Distribution is, in my opinion, a dirty word. When you start out in the music industry, all you care about is your distribution deal. You believe that without it, no one will take you seriously - and you will never sell any records.
Last autumn, our CD distributor Amato went bankrupt. Months of hard work on promoting the new Sara Berg album went down the drain. Our stock is still sitting in their warehouse, held up in legal wranglings. Why did this happen? Amato was one of the largest independent distributors in Europe. Well, some dinosaurs with outdated methods of selling music ran up debts and the company sank. Many of Amato's labels will never see their past six months sales, and will never recover the debt that the distributor left them.
The doom and gloom that hangs over the music industry is beginning to tire everyone - not just those of us that are confronted with it daily. All the boys in suits that run the show are scared - their old business model isn't working anymore. They want to keep people buying CDs because the supply chain - from manufacturing, to distribution, to retail - is also controlled by them. This is one of the reasons why they hate downloads so much.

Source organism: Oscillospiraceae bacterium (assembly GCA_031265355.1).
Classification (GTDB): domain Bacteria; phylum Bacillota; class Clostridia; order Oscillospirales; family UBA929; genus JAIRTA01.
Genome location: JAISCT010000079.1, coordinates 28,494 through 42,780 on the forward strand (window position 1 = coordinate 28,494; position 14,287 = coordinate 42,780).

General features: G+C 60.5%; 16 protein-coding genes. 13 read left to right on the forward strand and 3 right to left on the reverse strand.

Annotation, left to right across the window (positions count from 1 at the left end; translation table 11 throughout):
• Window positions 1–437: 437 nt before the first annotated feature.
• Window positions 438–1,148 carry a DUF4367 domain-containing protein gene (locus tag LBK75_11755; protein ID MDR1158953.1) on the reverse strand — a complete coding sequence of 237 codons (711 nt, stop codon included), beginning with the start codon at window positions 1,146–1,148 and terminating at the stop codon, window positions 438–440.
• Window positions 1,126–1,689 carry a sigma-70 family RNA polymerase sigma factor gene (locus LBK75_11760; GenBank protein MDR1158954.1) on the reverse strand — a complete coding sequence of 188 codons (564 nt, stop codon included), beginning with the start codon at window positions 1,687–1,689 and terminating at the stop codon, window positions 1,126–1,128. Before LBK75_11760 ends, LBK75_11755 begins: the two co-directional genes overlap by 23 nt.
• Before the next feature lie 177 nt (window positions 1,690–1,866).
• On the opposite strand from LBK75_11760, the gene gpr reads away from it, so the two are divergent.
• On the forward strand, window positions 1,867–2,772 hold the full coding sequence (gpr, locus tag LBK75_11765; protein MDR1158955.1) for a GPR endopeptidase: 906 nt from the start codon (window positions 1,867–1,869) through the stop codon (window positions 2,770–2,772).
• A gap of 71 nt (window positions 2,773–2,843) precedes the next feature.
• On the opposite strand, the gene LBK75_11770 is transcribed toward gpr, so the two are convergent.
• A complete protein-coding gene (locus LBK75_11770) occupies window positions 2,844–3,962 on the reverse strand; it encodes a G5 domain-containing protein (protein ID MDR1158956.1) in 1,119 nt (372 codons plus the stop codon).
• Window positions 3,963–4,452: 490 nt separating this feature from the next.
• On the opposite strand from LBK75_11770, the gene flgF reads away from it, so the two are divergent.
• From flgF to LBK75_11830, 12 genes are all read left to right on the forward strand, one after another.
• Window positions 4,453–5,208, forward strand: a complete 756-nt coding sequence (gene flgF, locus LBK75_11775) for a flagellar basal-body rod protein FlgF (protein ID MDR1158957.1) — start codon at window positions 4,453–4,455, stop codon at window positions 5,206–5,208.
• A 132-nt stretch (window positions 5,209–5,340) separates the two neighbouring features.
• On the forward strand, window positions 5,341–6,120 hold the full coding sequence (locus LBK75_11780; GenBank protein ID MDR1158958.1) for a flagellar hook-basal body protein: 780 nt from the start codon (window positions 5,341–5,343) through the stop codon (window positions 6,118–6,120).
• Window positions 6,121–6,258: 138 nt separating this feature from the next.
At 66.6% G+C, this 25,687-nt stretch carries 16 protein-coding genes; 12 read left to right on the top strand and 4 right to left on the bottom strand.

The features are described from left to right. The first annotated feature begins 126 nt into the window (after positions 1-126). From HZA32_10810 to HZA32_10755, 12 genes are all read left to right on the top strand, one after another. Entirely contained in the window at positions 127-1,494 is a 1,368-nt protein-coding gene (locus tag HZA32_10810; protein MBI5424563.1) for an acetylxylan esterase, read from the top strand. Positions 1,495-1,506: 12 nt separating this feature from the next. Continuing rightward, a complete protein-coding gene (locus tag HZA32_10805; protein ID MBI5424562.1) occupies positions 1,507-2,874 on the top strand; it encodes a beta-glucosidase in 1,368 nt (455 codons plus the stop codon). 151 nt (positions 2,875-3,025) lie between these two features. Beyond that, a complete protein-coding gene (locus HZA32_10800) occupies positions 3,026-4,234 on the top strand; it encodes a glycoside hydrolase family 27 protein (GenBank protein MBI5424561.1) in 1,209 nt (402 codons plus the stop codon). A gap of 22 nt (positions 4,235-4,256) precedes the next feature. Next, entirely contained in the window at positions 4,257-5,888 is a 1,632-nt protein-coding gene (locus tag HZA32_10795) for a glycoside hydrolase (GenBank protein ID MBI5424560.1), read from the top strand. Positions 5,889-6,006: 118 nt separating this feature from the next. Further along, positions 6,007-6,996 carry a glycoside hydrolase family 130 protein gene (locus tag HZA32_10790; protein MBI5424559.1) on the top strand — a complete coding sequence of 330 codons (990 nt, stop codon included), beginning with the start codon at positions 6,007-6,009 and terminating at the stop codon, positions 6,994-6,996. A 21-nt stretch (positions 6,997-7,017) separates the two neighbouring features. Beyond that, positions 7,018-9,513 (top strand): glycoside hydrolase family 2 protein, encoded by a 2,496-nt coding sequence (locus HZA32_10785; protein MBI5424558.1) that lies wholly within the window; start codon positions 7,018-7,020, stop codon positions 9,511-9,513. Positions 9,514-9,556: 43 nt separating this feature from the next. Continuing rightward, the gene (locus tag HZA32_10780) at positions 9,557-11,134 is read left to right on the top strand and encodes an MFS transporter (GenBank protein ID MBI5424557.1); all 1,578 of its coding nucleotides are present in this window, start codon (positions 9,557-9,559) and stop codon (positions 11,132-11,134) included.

Control is something that is traditionally taken away from artists. Once you sign a deal, your art and everything else that supports it belongs to the corporation that controls you. The ethos behind Gaymonkey has always been to give the artist complete freedom to create what they want, with the belief that there will be an audience for brilliant electronic pop music.
Even distributors feel like they should have some of this control - they decide how and when your music will get in stores, and even like to share their opinions on the music with you. If they don't personally like it, they will make less of an effort to sell it to the stores.
With no physical distributor, labels are forced to think differently. Which is a great thing for music.
David Byrne thinks so too - check out his brilliant article from Wired magazine here.